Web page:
Erected by Chatham Historical Society.
Topics. This historical marker is listed in this topic list: Notable Buildings.
Location. 41° 40.394′ N, 69° 
Chatham Twin Light Turret Dedication Plaques image. Click for full size.
Photographed By Brandon D Cross, October 4, 2020
4. Chatham Twin Light Turret Dedication Plaques
Chatham Twin Light Turret
1877 – 1970
Donated by U.S.C.G.
mounted in memory of
Annie Lewis Shattuck
July 16, 1874 – January 16, 1970

( lower plaque )
Restoration and Relocation
funded by
The Town of Chatham
The Cape Cod Five Charitable Foundation
57.92′ W. Marker is in Chatham, Massachusetts, in Barnstable County. Marker is on Stage Harbor Road north of Inlet Road, on the right when traveling north. Located on the grounds of the Atwood Museum. Touch for map. Marker is at or near this postal address: 347 Stage Harbor Road, Chatham MA 02633, United States of America. Touch for directions.
Other nearby markers. At least 8 other markers are within walking distance of this marker. Chathamís Chimes (a few steps from this marker); The Atwood School (approx. ľ mile away); Samuel De Champlain (approx. 0.4 miles away); The Godfrey Windmill (approx. 0.4 miles away); History of Chatham (approx. 0.6 miles away); a different marker also named History of Chatham (approx. 0.6 miles away); The Josiah Mayo House (approx. 0.6 miles away); In Memory of the Pioneers of Chatham (approx. 0.7 miles away). Touch for a list and map of all markers in Chatham.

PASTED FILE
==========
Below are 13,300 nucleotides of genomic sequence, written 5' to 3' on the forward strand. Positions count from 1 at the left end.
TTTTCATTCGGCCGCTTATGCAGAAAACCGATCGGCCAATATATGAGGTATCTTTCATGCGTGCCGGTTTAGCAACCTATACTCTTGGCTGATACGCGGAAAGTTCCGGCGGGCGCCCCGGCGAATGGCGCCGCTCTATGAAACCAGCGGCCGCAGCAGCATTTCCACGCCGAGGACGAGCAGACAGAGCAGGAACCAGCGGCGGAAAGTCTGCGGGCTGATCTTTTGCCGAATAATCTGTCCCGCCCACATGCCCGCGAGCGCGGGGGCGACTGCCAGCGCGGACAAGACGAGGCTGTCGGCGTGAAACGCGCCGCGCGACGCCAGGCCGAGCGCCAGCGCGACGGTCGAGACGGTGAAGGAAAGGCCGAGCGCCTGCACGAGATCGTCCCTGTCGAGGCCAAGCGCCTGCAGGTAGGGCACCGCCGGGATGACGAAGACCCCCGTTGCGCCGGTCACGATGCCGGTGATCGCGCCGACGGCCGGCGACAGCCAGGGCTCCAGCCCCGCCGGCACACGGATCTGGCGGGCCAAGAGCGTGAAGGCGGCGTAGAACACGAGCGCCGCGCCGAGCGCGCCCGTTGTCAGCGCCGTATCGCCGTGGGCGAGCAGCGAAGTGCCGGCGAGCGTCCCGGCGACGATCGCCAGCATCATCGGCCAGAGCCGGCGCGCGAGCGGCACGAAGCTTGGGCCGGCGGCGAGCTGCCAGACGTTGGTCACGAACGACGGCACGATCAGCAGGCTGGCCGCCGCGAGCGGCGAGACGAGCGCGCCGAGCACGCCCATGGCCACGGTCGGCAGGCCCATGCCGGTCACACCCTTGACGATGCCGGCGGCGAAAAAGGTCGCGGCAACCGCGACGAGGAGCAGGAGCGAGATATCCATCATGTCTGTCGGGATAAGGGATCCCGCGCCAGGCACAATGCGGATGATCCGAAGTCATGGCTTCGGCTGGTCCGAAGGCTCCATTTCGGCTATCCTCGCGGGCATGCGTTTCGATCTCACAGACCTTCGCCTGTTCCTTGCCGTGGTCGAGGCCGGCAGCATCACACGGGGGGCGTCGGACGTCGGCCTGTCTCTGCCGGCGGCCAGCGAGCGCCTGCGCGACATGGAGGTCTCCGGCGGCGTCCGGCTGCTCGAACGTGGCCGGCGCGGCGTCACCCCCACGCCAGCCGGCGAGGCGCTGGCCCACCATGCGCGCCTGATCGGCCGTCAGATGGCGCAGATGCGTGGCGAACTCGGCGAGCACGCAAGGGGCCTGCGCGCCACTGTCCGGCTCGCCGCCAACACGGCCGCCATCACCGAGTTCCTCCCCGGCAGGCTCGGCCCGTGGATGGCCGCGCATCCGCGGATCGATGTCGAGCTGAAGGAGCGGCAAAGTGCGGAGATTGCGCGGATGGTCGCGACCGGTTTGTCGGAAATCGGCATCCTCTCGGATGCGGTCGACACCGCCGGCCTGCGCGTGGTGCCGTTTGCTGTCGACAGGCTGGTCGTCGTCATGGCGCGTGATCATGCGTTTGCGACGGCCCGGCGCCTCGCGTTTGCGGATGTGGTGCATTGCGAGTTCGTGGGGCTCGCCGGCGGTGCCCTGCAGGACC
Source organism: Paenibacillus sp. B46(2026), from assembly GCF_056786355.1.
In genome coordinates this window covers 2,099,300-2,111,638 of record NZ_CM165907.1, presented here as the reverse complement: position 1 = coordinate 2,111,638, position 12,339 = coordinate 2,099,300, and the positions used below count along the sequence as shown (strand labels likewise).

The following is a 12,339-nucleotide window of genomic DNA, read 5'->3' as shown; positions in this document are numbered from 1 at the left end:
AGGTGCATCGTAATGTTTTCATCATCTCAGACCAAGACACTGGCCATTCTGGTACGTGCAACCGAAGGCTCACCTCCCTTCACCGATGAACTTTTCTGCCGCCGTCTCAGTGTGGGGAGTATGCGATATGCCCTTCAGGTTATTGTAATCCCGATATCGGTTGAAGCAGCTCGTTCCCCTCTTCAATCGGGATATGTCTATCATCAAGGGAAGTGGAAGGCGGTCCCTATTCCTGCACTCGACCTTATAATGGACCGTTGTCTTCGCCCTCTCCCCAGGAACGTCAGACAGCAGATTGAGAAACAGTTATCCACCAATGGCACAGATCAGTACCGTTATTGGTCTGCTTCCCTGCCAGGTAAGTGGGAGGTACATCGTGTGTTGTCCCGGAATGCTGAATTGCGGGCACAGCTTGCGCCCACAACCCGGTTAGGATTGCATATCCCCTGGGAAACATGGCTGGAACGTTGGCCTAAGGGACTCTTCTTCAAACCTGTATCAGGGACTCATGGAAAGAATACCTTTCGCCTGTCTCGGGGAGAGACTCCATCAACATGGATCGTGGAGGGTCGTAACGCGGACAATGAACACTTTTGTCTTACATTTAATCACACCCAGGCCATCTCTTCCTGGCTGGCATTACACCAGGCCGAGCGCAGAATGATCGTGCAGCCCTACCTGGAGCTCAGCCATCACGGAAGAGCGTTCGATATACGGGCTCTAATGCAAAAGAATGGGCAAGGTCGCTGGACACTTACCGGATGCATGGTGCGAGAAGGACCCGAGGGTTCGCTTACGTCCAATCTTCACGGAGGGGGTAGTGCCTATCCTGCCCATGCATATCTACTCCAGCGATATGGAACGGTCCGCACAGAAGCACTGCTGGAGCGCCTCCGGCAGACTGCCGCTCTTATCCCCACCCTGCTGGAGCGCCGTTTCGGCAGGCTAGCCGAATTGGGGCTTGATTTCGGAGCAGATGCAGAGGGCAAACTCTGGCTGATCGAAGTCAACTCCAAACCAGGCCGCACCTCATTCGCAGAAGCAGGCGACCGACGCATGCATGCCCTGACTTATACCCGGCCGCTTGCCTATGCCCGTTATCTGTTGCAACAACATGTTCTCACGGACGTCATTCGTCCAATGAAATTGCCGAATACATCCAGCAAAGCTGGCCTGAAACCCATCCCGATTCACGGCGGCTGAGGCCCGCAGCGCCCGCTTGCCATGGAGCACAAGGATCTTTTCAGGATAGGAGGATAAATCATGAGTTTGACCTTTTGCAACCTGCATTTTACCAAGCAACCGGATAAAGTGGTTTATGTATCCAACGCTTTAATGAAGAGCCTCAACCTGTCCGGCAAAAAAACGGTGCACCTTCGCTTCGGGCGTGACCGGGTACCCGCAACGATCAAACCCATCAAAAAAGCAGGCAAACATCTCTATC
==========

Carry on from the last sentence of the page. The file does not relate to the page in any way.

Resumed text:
Also see . . .
1. Atwood Museum, home of the Chatham Historical Society. (Submitted on November 11, 2020, by Michael Herrick of Southbury, Connecticut.)
2. Chatham Light (Wikipedia). (Submitted on November 11, 2020, by Michael Herrick of Southbury, Connecticut.)
3. Fresnel lens (Wikipedia). (Submitted on November 11, 2020, by Michael Herrick of Southbury, Connecticut.)
Credits. This page was last revised on November 11, 2020. It was originally submitted on November 11, 2020, by Brandon D Cross of Flagler Beach, Florida. This page has been viewed 89 times since then and 22 times this year. Photos:   1, 2, 3, 4. submitted on November 11, 2020, by Brandon D Cross of Flagler Beach, Florida. • Michael Herrick was the editor who published this page.

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Sep. 21, 2023